Breaking the bread block


After a million months of procrastination I finally got off my butt and did it.

I found a trillion reasons not to so far. Excuses from various angles. All very logical. I turned a deaf ear to those who said I should do it. Who said I could do it. That I would love it once I did it. That it wasn’t as difficult as it seems.  Experts who were kind enough to encourage me. They even said that they were sure that I would be a natural at it to egg me on. People kept telling me to get over my misgivings and trepidations. To break away from the sense of inertia and ennui and go ahead and do something about it. To make a move.

I did take a few steps. Made the occasional preparation. Often I prepared to take a step ahead. Then went back. There were always other things to do. Reasons to put it in the back burner.

Then a new year started. A year in which I resolved to make things move.

Then things seemed the same as the new year set in and life continued. There were more important things to do. And then even making justifications seemed too much of an effort and not worth it. The old order continued.

Till today. A day when I finally shook off a sense of ennui and decided to do something about it.

I made bread.

All my excuses had come to nought for a while. K gave me an oven. Then I actually went to a bread baking class at Le !5 Patisserie. Broke my mental block to following recipes and baking by actually doing so in class. Then I came back home and did nothing about it. Didn’t practice what I learnt. There were always reasons.

There was no butter at home. Then I bought some. There was no yeast. Then Rushina gave me some yeast. Then I felt that there wasn’t enough space. That I needed to be at peace. That I had lost my cooking Mojo. Then I cooked.

Then one day mom suggested a bacon and sausage dinner from Kalman. I thought I’ll bake bread. Banu bunked. The kitchen was too messy. The bread plan was shelved. Then Banu came to work. The kitchen was clear.

I went to buy flour. The packs were 500 g onwards. The recipe said 225 g. The gentleman at Vijay Stores said “for measurement? No problem I’ll split the pack in to two portions.”

I headed home. Read the recipe. Got hold of everything. I started

I started kneading the dough the way we did it on class. I started to see it form in my hands. The powder began to clot and then as I continuously added water the dough started to form. I switched on the TV to Cyrus and Kunal’s The Week That Wasn’t and happily kneaded away for half an hour like a grandma knitting a jumper.

Massaging the dough. Pushing it. Pinching it. Patting it. Stretching it.


I left the dough to prove and had lunch and then went to sleep. In the evening I went to check the dough. I looked at it proudly as I saw that it had really grown. And how. It actually had begun to crawl out of the bowl. The dough had a life of its own.

I went out and bought a glaze brush. Formed little balls of dough. Some attempted snake-like strips for rolls. A few balls that I stuffed with a bit of bacon and cheese. I put the balls of dough on the tray. Tried to roll them with flour powdered hands. I glazed them with eggs. Sprinkled a bit of water on the dough.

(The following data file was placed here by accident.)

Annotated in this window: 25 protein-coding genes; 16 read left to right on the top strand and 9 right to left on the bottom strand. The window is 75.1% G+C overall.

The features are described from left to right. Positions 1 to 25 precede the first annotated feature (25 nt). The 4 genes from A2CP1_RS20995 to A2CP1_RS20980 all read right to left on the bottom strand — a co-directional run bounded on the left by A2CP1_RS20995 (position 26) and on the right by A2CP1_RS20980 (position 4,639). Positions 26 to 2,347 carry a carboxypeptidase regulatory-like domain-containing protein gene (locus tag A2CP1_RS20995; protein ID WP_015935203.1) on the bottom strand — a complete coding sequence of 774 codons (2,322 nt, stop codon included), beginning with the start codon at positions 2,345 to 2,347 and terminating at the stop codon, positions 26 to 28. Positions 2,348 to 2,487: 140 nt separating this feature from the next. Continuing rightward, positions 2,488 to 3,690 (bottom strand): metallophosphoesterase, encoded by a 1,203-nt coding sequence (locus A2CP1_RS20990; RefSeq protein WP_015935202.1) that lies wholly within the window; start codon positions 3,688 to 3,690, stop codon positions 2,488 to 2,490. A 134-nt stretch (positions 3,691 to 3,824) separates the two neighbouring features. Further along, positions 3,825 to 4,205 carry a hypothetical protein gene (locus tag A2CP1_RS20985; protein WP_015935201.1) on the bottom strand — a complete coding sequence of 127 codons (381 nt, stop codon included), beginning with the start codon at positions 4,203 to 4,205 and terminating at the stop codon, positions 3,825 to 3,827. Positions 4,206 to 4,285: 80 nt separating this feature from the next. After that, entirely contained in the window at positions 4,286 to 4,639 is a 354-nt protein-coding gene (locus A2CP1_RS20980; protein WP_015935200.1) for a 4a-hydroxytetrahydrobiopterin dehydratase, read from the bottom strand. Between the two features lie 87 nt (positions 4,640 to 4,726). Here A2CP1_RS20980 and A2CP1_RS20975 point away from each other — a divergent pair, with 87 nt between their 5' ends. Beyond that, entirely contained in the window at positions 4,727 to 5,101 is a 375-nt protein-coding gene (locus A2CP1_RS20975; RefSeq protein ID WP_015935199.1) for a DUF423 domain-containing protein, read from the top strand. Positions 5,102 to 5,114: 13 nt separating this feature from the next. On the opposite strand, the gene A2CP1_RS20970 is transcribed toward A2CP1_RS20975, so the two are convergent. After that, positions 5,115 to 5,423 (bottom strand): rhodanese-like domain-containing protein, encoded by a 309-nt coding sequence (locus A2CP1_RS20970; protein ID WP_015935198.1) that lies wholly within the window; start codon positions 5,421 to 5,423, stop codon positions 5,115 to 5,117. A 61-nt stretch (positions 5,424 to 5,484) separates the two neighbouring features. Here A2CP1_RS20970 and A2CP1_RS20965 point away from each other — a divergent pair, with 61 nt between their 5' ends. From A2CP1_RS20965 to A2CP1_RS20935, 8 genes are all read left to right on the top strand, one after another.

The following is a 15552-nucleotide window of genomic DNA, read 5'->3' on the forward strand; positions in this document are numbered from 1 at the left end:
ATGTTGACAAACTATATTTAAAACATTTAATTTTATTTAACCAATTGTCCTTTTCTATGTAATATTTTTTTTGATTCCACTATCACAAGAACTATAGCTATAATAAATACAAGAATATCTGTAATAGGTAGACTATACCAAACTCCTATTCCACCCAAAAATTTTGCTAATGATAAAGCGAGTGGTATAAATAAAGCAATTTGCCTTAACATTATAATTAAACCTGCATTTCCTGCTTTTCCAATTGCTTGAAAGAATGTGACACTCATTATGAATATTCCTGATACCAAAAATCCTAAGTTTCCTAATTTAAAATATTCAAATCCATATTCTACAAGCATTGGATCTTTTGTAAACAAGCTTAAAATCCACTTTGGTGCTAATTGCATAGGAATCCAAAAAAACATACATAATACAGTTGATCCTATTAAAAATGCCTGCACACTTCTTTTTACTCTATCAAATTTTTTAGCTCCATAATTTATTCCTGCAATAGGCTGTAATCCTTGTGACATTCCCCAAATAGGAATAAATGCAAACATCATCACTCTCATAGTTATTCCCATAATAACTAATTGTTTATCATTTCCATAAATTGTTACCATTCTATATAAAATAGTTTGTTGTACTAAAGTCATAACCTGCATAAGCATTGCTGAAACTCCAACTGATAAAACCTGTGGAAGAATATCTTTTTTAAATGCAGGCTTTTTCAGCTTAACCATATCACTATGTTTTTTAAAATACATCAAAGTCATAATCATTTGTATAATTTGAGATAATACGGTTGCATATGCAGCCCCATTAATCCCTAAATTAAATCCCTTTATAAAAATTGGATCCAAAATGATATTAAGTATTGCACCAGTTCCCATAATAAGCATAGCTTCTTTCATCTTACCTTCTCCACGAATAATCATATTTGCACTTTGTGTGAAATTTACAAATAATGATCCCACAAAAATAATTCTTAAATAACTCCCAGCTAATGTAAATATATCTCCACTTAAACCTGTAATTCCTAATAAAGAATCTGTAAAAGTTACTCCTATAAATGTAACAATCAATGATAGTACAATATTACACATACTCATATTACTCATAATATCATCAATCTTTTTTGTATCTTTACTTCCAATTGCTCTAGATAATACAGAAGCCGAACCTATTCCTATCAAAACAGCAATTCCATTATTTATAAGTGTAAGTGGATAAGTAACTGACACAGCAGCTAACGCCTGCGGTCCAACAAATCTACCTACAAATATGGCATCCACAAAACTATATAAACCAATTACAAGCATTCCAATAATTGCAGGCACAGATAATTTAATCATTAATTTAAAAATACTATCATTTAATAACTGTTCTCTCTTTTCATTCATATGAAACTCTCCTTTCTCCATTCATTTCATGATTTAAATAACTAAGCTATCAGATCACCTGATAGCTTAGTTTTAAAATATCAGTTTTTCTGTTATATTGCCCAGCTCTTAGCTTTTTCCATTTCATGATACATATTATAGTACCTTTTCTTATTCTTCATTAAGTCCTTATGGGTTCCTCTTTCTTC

I looked anxiously at the eight misshapen wobbly babies as I headed out for a walk.

Came back. Heated the oven. Put in the dough. Went for a shower. I came out and heard the bell of the oven.


Went to the kitchen took the tray out. Eight balls. A reassuring hollow sound when I tapped them with my fingers. Looked rather pale though possibly because I used the lowest rack.

I added a bit more egg glaze and then put the tray in with the oven on a toaster mode for five minutes so that the crust of the buns could brown.

Five minutes and the breads were golden outside. Took the bread off the tray, The base of the bread looked right too. Broke a bit. The inside seemed all good. Looked fine, would it taste like bread?

Ladled out our dinner of fried bacon and potatoes and sausage that K fried onto the plates. Special mention here of the smoked bacon from Kalman. Outstanding and juicy.

Broke bread, took a bite. Smiled.

Yes. This was the real deal. The shapes weren’t uniform. The results of the cheese and bacon stuffing mixed as the cheese had oozed out but good otherwise. A touch of sumac on top to mark them out.

But the bread was pretty good. Pretty satisfying at the end of the day.

Cooking time… seven hours. With breaks of course.


Finally a start had been made to a year in which I wanted to move out of being ‘stuck in the second gear’.

Now for the next thing in life that I wanted to tackle for a while and haven’t done anything about yet.


Note: Not giving the recipe as I followed the Le 15 recipe. This post is not about the recipe in any case. Still you will get an idea from the photo of the hand-out. Couple of things to keep in mind. Keep moistening the dough to help it form. Use wide vessels which gives the dough and then the bread space to grow. Use one of the higher racks of your oven so that you get a nice brown crust. Plus the recipe says sugar and butter. It should actually be salt. For the record, my measurements were approximate.   

And also thanks to Nadia who tweets as @saffron trail for pointing out that Finely Chopped was mentioned in the Bangalore edition of DNA. Here’s the link